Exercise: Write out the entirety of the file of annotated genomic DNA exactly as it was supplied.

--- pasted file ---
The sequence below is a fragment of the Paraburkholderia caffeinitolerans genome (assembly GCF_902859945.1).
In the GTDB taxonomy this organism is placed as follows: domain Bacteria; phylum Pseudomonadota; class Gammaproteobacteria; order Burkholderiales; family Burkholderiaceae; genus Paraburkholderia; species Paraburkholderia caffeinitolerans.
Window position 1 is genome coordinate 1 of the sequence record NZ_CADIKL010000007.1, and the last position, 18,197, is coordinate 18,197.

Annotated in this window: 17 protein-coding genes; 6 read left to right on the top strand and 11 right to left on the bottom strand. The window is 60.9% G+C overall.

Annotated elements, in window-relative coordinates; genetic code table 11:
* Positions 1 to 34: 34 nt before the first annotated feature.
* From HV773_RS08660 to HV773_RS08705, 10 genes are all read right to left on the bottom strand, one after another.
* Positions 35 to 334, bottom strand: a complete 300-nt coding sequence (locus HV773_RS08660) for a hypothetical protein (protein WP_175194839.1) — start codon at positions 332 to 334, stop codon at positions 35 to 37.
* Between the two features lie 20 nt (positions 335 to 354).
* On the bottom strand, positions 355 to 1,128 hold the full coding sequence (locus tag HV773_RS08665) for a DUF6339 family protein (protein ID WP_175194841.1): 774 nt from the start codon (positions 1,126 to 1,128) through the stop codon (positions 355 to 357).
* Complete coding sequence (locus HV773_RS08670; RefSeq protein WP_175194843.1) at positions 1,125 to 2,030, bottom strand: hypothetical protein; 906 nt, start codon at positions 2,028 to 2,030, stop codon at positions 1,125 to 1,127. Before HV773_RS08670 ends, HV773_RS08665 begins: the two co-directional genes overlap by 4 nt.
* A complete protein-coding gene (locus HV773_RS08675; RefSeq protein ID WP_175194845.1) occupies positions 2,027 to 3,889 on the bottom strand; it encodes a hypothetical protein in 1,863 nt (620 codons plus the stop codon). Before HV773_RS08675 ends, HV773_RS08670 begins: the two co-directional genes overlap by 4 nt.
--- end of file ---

The sequence below is a fragment of the Paraburkholderia caffeinitolerans genome (assembly GCF_902859945.1).
In the GTDB taxonomy this organism is placed as follows: domain Bacteria; phylum Pseudomonadota; class Gammaproteobacteria; order Burkholderiales; family Burkholderiaceae; genus Paraburkholderia; species Paraburkholderia caffeinitolerans.
Window position 1 is genome coordinate 1 of the sequence record NZ_CADIKL010000007.1, and the last position, 18,197, is coordinate 18,197.

Annotated in this window: 17 protein-coding genes; 6 read left to right on the top strand and 11 right to left on the bottom strand. The window is 60.9% G+C overall.

Annotated elements, in window-relative coordinates; genetic code table 11:
* Positions 1 to 34: 34 nt before the first annotated feature.
* From HV773_RS08660 to HV773_RS08705, 10 genes are all read right to left on the bottom strand, one after another.
* Positions 35 to 334, bottom strand: a complete 300-nt coding sequence (locus HV773_RS08660) for a hypothetical protein (protein WP_175194839.1) — start codon at positions 332 to 334, stop codon at positions 35 to 37.
* Between the two features lie 20 nt (positions 335 to 354).
* On the bottom strand, positions 355 to 1,128 hold the full coding sequence (locus tag HV773_RS08665) for a DUF6339 family protein (protein ID WP_175194841.1): 774 nt from the start codon (positions 1,126 to 1,128) through the stop codon (positions 355 to 357).
* Complete coding sequence (locus HV773_RS08670; RefSeq protein WP_175194843.1) at positions 1,125 to 2,030, bottom strand: hypothetical protein; 906 nt, start codon at positions 2,028 to 2,030, stop codon at positions 1,125 to 1,127. Before HV773_RS08670 ends, HV773_RS08665 begins: the two co-directional genes overlap by 4 nt.
* A complete protein-coding gene (locus HV773_RS08675; RefSeq protein ID WP_175194845.1) occupies positions 2,027 to 3,889 on the bottom strand; it encodes a hypothetical protein in 1,863 nt (620 codons plus the stop codon). Before HV773_RS08675 ends, HV773_RS08670 begins: the two co-directional genes overlap by 4 nt.